“We, by far, do not know what chemicals are out there, what the effects of those chemicals are, and what the risks associated with those chemicals.”

In the European Union, that uncertainty led to a new law known by its acronym, REACH. That’s R-E-A-C-H. REACH requires that tens of thousands of chemicals used in everyday products in the EU be studied and registered. If a substance cannot be safely used, manufacturers will have to find a substitute, or stop using it. REACH has, at its core, a radical shift: it’s no longer up to the government to prove a chemical is unsafe.

“The burden of proof is on industry to demonstrate safety. And by demonstrating the safety that they think, they also take liability and responsibility for that safety.”

Even for industries accustomed to tougher European regulations, REACH was alarming.

“There were very, quite violent opposition in the beginning.”

Lena Perenius is with CEFIC, the European Chemical Industry Council.

“In the EU, we already had a very comprehensive set of regulations for ensuring safe use of chemicals. And the industry saw that this was putting an unreasonable burden on the companies.”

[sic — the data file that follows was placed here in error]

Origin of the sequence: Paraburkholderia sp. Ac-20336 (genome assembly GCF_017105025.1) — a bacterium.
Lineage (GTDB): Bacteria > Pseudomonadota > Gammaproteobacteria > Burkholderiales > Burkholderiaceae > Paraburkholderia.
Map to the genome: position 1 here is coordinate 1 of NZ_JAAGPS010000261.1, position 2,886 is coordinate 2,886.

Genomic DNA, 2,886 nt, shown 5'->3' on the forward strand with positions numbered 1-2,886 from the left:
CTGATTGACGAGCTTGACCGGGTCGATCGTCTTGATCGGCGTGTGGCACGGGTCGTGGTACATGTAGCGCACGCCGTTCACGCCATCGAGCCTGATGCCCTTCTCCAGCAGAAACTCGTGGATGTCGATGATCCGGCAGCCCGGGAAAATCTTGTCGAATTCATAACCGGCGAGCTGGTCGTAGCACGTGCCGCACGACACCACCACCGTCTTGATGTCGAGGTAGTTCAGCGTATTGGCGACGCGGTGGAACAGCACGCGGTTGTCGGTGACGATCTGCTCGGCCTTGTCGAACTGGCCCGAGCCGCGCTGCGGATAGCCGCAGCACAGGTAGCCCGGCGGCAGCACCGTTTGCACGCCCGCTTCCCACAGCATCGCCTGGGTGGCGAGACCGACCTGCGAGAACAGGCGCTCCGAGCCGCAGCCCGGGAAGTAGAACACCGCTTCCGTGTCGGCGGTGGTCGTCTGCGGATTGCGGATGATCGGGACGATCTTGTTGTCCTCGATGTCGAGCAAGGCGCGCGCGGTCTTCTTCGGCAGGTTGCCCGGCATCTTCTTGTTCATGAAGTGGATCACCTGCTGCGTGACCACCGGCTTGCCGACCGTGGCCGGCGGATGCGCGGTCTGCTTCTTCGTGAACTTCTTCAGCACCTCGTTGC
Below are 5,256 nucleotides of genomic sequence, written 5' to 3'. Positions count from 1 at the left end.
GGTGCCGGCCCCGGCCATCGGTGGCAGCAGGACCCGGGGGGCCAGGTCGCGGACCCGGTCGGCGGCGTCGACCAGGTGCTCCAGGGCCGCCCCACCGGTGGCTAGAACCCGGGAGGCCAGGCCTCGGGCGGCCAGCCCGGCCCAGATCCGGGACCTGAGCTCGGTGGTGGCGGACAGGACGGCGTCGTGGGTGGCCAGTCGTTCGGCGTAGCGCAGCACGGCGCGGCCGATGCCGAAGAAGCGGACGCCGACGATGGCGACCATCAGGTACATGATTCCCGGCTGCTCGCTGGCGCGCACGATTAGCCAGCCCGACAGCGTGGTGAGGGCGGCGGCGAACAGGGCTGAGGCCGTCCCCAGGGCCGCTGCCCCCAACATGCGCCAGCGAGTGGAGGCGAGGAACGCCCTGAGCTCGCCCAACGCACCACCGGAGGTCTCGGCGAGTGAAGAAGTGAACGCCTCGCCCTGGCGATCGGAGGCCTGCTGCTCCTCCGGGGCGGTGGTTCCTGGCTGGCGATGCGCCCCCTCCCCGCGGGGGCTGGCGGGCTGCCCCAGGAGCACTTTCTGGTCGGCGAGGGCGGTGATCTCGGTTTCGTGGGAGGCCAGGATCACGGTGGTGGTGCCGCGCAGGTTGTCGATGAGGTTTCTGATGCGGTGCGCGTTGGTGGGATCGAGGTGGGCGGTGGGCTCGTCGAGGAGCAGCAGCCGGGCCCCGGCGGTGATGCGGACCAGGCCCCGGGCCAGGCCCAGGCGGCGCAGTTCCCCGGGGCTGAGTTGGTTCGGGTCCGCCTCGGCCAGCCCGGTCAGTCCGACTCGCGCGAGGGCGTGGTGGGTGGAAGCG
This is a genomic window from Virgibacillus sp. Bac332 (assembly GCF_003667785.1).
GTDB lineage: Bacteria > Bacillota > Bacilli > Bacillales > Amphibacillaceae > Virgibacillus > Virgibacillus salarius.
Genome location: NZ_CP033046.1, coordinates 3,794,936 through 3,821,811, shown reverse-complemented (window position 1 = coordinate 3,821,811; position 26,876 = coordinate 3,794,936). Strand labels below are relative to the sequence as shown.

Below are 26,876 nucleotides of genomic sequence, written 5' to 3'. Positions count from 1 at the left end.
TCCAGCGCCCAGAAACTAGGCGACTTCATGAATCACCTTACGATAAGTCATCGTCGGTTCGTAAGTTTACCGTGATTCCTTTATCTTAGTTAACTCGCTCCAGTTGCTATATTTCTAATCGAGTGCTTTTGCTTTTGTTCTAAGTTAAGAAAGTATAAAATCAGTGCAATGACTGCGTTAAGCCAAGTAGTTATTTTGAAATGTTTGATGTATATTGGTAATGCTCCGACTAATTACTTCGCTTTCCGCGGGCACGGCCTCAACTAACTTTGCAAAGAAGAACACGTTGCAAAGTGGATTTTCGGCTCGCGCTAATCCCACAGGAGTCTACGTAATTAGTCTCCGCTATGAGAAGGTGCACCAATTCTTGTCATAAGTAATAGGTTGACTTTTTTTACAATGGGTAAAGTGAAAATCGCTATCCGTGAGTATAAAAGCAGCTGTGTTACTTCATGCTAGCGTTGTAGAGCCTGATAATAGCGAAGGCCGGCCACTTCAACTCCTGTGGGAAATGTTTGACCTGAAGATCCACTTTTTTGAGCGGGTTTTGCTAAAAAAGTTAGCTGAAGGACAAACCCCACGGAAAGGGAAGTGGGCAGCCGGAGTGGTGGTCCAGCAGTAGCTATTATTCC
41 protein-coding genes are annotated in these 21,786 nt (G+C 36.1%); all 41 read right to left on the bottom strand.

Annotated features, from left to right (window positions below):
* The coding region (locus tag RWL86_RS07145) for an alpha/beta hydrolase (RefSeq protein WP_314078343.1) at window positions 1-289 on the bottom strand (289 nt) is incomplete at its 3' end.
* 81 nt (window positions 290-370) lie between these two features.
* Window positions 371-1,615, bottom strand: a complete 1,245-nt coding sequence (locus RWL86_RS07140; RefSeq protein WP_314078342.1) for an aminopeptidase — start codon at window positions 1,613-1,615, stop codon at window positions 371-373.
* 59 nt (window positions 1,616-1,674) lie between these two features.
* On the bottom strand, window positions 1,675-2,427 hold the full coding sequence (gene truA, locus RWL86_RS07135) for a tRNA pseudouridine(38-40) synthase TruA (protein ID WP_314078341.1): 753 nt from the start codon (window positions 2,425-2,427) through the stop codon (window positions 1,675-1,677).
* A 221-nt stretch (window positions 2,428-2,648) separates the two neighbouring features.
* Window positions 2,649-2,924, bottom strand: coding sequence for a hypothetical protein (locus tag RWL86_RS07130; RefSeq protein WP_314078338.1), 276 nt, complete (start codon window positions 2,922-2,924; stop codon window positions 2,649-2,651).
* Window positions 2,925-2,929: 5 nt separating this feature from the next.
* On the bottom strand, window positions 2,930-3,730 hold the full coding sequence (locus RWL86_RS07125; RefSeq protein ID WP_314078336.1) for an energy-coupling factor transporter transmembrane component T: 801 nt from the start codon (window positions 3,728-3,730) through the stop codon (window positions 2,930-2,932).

Corporations may not have liked it, but the measure had strong public support. After several contentious rounds of negotiations, Perenius says the industry feels it got key concessions that’ll make the far-reaching law workable. Now, she says, the industry has come to see the up-side of REACH.

“Now, when we have the responsibility, that gives us a little bit of freedom to demonstrate, in the way we believe is appropriate, how a substance can be used safely.”